D.N. Jha, in his two works, Ancient India: In Historical Outline and Early India: A Concise History, contends the historicity of Apostle Thomas at the end of first century BC. Jha argues that the apostle’s presence at the court of Indo-Parthian ruler Gondophares, who controlled north western India, is historically documented and also Christianity in India. Jha debates that, according to later sources, the apostle achieved martyrdom at Mylapore, where he was assassinated. Romila Thapar in her work, The Penguin History of Early IndiaFrom the Origins to AD 1300, provides two missions for Apostle Thomas in India. Thapar attributes the first mission of the apostle through north-west India, associating the Indo-Parthian ruler Gondophares. She provides the second occasion in AD 52 at Malabar in Kerala. Unlike the polemic of many Ramayanas which the Left historians often raise, Thapar has no doubt that there was only one Apostle Thomas. Both Jha and Thapar uphold the legend regarding the martyrdom of Apostle Thomas at Mylapore near Chennai in Tamil Nadu. Thapar is also a supervisor of the Spice Route-Pattanam project for establishing the historicity of the Apostle in India. Noted Left historian R.S. Sharma in his work, India’s Ancient Past, gives credence to the arrival of Apostle Thomas in the Indo-Parthian region to propagate Christianity in India.

Marxist historians in India frequently quote A.K. Ramanujan’s essay Three Hundred Ramayanas to raise the issue of many Ramayanas, disparaging the original text. They dispute the historicity of Ayodhya and question its archaeology and tradition, but corroborate and confirm the legend of Apostle Thomas and Christianity in India in 52 AD. Depending on Indo-Parthian tradition and the dubious “Taxila Cross”, they articulate for the apotheosis of Apostle Thomas in India. Some of the self-styled independent and secular historians also appeared on behalf of the Babri Masjid Action Committee and Sunni Central Waqf Board as experts on the Ayodhya issue.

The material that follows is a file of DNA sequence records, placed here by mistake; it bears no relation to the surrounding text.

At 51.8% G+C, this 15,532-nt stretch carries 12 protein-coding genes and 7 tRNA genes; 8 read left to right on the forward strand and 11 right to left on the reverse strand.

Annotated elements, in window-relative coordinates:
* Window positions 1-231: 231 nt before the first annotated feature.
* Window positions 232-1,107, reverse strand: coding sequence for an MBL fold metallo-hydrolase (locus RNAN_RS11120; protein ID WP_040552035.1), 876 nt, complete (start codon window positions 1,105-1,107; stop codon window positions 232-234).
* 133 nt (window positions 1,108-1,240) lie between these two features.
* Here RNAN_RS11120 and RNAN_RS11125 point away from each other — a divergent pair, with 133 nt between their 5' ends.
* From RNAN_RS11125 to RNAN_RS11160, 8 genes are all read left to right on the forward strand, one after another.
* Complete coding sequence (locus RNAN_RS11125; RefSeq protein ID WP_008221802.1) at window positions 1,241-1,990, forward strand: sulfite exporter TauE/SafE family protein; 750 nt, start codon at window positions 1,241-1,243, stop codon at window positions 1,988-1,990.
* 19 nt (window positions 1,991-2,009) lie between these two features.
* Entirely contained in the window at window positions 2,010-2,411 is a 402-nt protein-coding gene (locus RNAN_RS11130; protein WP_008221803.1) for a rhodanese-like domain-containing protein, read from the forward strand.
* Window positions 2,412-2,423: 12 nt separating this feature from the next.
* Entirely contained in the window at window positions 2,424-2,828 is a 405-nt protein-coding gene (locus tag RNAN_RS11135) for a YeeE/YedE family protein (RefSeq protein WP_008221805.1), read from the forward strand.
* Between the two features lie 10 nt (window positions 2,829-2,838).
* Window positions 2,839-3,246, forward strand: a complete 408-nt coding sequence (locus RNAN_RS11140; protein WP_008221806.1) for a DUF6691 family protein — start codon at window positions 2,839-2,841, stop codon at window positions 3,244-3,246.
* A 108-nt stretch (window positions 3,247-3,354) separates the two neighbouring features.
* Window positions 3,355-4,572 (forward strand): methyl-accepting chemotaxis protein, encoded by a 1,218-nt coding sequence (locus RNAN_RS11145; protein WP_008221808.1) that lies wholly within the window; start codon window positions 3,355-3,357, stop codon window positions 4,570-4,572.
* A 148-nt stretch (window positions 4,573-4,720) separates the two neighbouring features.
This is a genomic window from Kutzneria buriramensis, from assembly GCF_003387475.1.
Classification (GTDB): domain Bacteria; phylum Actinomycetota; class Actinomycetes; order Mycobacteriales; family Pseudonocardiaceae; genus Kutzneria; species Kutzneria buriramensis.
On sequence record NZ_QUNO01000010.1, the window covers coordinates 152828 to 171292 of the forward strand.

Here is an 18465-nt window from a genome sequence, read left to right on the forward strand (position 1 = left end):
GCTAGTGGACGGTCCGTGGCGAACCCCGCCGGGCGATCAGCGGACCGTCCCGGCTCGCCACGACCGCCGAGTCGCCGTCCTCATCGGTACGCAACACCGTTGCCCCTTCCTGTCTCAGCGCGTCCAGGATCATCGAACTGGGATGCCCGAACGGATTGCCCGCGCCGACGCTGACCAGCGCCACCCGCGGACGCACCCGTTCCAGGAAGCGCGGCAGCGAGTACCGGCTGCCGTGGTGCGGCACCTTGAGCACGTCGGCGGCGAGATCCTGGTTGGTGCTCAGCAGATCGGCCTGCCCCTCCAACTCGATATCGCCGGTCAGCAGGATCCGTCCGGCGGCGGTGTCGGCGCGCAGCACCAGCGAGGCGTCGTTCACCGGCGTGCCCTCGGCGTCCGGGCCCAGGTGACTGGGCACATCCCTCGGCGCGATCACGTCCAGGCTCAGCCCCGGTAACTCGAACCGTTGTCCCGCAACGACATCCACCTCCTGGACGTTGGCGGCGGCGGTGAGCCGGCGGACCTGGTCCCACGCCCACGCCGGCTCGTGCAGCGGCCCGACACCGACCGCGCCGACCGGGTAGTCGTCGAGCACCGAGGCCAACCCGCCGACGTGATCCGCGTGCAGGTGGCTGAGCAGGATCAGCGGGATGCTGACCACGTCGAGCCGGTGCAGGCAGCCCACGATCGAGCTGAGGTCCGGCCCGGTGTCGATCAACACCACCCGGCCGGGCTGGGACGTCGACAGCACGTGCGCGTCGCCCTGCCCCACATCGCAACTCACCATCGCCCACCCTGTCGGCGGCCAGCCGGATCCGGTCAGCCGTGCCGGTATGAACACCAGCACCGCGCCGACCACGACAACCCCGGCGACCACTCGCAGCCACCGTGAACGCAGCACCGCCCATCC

D.N. Jha was part of the four member team of Left historians, which included M. Athar Ali, Suraj Bhan and R.S. Sharma, who submitted a report in 1991 titled, Ramjanmabhoomi–Babri Masjid: A Historians Report to the Nation. The report concluded that no textual and archaeological evidence existed for any veneration being attached to any spot in Ayodhya. It argued that that the controversy was created by the Sangh Parivar for political gains.

The Allahabad High Court’s voluminous judgment on Ayodhya in September 2012 raised strong objections from Left historians. The court questioned the competence of various “expert” witnesses and cast doubts on their intellectual integrity, which provoked the Left.  Thereafter, 61 “intellectuals” led by Romila Thapar, from the Left-liberal establishment, attacked the judgment as “another blow to India’s secular fabric”. Eminent historian Meenakshi Jain’s recent work, Rama and Ayodhya exposes the Left agenda and duplicity.

In 2009, D.N. Jha argued that archaeological evidence becomes important in their context of physical relationship to the surroundings in a certain material culture and intellectuals should come out in the open and say that there was no Ram temple in Ayodhya (Frontline, Vol.  26, Issue 25, Dec. 05-18, 2009).

Later in an interview, Jha vehemently argued that faith should never be allowed to supersede historical evidence as it negates history (Frontline, Vol. 27, Issue 21, Oct. 09-22, 2010). On the Ayodhya issue, Jha has emphasized that if it is a case of “belief”, then it becomes an issue of theology, not archaeology (Historical evidence ignored, say historians, The Hindu, Oct. 01, 2010). Does this observation apply to the apotheosis given to Apostle Thomas by the Left trinity, Jha-Thapar-Sharma, without a single historical evidence in their published works? Is it Marxist theology as argued by Anglican clergymen, Robert Cummings, Conrad Noel, Hewlett Johnson and Alan Ecclestone? Does it vindicate Raphael Samuel who describes the commitment of Communists to “missionary” work and narrates how Communism is a “crusading order” and a complete scheme of social salvation?